Coronavirus and security in the European Union

Since a few months ago the coronavirus is a priority due to how it is affected the countries of the European Union (EU) beyond the social alarm that has been created. It is a threat that has become a reality sooner rather than later. From China, where the pandemic outbreak began, we were alerted to the serious impact that the arrival of the outbreak could have on the EU because of its disastrous effects. The Member States (MSEs) and the European institutions saw it as a fallacy that would never be consummated, but which has finally established itself, causing a serious health and economic crisis. The great lack of transparency received has even cast doubt on the real extent of the pandemic, as the governments of the MSEs and the EU have been hiding behind the perceived one, seeing and expressing how the damage that is actually being suffered is not known for sure.

The first manifestations as soon as the infections began to grow was the confinement of the population, a rapid measure that sought to contain the spread of the virus and thus be able to stop the number of people infected by the sanitary collapse that was approaching in most of the MSEs. This was followed by the closure of the Schengen borders, a wise and rapid decision to prevent flows of people but not of goods (however, it must be seen that the borders will hardly be the same as before for practical purposes). Although criticized, these measures have put a brake on expansion, since even though until a vaccine is available it will not be possible to eradicate it (totally or partially), they have allowed a positive development in the face of containment.

Apart from these actions, the European institutions did not act in the same way. The lack of a joint response highlighted the lack of cohesion between MSEs and institutions, with the latter showing signs of wear and tear. The silence of the European Commission is the most notable, only participating in the joint meetings and Von der Leyen explaining the limited progress made. Their talk of “coordinating a common response” is completely false, as joint measures and protocols for both health and economics should have been put in place from the outset in order to mitigate the effects as far as possible. The EU is guilty of using the verb to need, when the verb to use is to do. We only have to look at how the MSEs have had to buy all the health equipment individually, at high prices and with slow delivery for existing needs. The arrival of systems like rescEU or Coronavirus Global Response has been very late.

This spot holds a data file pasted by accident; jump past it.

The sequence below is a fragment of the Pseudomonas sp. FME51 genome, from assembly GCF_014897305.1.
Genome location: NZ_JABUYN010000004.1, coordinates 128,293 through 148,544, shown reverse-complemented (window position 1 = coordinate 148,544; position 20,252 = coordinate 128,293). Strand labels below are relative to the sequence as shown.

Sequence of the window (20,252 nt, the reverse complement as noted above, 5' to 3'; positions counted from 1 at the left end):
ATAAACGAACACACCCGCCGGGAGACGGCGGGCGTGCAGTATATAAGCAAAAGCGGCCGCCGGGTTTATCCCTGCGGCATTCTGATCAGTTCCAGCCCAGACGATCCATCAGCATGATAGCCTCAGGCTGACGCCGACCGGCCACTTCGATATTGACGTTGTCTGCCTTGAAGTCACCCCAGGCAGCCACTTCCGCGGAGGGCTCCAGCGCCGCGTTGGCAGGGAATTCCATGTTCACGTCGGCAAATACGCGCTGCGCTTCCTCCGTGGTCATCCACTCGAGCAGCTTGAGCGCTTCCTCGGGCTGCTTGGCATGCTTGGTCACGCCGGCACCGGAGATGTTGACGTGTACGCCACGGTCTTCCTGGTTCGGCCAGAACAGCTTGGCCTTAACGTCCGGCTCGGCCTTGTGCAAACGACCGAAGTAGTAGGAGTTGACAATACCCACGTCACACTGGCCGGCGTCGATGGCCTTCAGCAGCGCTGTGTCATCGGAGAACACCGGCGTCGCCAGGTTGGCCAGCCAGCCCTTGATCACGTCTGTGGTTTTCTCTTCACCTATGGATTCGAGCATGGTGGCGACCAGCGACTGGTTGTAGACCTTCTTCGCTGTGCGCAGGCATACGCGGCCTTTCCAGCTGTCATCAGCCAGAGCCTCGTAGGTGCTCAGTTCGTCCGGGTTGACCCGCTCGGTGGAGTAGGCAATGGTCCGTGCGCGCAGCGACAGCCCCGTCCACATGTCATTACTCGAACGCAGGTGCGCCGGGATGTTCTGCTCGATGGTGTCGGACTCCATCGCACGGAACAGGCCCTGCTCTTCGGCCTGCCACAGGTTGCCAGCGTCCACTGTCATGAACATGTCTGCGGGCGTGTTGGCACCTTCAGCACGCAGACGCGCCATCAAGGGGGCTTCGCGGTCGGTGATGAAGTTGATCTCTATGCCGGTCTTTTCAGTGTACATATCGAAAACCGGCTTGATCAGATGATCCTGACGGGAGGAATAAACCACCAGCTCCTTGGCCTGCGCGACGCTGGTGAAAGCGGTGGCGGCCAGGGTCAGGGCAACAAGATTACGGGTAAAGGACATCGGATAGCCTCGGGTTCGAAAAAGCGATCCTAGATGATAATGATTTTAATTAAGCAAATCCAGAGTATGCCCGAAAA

At times like this, the fundamental principles of the EU, those that brought us together in the beginning, would have to come to the fore in order to jointly tackle this crisis that is going to sink Europe. But all this is already too late: the north-south divide has widened, the lack of solidarity is latent, tensions have been fortified and the competition to see who has less infection and death has begun. All this must be seen as a strategy of the MSEs to seek protagonism and in which the EU has no presence. Some say that this crisis will consolidate the pillars and foundations of Europe, but nothing could be further from the truth: it will destroy them. Each MSE is going to look after its own citizens and interests, as we have seen in the case of the European rescue funds and the coronabons. Let it not be surprising to see more than one country decide to leave the EU in the wake of the British.

That is why if the EU cannot coordinate its own members, how can it be a relevant actor in the field of international security. It is impossible. It was not relevant enough when the outbreak began, and on the way to its end the same thing can be seen: that the EU is not prepared and the MSAs are in a race for “every man for himself”. The lack of foresight outside the economic sphere (because, yes, the EU is a club of stakeholders with trade and the common currency as its flag), will mean that we will never be an international player in security matters, or in any other area. Our lack of unity with examples such as the migration crisis of 2015 and our own tensions have already made the common project start to take on water, but now the dam is going to burst.

If these tensions and confrontations continue at this rate, this project, which is much more commercial than social, but which has brought so many positive aspects and progress, will end sooner rather than later. A clear example is Spain: without the EU, the position we have right now would be completely unrealistic. However, not everything is negative, we can see how MSEs has helped each other at this time with the sending of medical material and personnel. We could have contained the pandemic, but our own bureaucracy did not allow us to do so.

Although it sounds like a cliché, the solution, beyond pooling all the MSE policies and European resources in areas such as COVID-19 and the cessation of infection and death, is to give new strength to Sir Winston Churchill’s idea of the United States of Europe and to give value to a common solidarity that includes human courage and takes out national paternalism to coordinate us and see how much we are able to achieve by being under one roof. If this is strengthened, the EU will be able to rise from its own ashes, as these confrontations, grudges and tug-of-war between the MSEs themselves and the EU will end up very badly. Extrapolating from a Confucian quotation, with nuances, we are warned of what happens in situations of mutual destruction such as that which the MSEs are taking amongst themselves and towards the EU: “before embarking on a journey of revenge, dig two graves”. If the EU dies, we all fall.

Fernando Pérez-Montero

Junior Consultant at PROA Comunicación

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